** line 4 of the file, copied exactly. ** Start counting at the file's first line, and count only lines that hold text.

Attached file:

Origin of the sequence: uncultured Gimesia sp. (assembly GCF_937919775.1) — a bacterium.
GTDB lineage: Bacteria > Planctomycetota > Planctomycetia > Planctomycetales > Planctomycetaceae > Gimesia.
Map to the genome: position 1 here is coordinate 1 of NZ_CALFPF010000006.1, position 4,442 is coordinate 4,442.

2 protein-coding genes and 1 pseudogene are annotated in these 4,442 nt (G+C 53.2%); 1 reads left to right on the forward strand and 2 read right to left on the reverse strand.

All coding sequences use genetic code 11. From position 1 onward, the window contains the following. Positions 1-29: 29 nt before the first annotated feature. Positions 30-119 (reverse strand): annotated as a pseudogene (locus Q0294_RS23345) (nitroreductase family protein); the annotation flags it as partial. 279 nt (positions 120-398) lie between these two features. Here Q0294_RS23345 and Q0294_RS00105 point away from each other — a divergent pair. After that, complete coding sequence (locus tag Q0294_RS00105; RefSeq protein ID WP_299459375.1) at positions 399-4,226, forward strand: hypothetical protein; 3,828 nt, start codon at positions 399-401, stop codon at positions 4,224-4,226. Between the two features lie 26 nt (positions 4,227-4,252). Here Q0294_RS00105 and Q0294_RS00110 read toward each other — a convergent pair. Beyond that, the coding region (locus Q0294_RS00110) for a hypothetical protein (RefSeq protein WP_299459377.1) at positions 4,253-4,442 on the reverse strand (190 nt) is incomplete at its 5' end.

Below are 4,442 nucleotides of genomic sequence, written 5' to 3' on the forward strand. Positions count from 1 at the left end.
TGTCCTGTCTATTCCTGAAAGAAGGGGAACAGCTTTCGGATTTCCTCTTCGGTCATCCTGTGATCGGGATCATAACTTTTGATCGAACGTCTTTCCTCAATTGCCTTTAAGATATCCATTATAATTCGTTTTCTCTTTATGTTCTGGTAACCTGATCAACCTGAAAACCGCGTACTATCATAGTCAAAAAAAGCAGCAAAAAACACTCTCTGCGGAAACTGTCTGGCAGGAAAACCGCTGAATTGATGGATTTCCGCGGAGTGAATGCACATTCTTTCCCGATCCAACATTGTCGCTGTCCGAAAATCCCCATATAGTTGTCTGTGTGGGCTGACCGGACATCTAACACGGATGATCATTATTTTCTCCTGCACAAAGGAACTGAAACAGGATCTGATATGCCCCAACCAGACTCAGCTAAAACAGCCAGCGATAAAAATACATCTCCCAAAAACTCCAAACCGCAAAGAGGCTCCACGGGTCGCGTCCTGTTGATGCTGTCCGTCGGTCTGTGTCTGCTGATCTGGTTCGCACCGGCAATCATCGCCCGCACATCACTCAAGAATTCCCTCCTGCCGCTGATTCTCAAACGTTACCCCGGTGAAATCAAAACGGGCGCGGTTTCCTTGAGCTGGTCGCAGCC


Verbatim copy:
2 protein-coding genes and 1 pseudogene are annotated in these 4,442 nt (G+C 53.2%); 1 reads left to right on the forward strand and 2 read right to left on the reverse strand.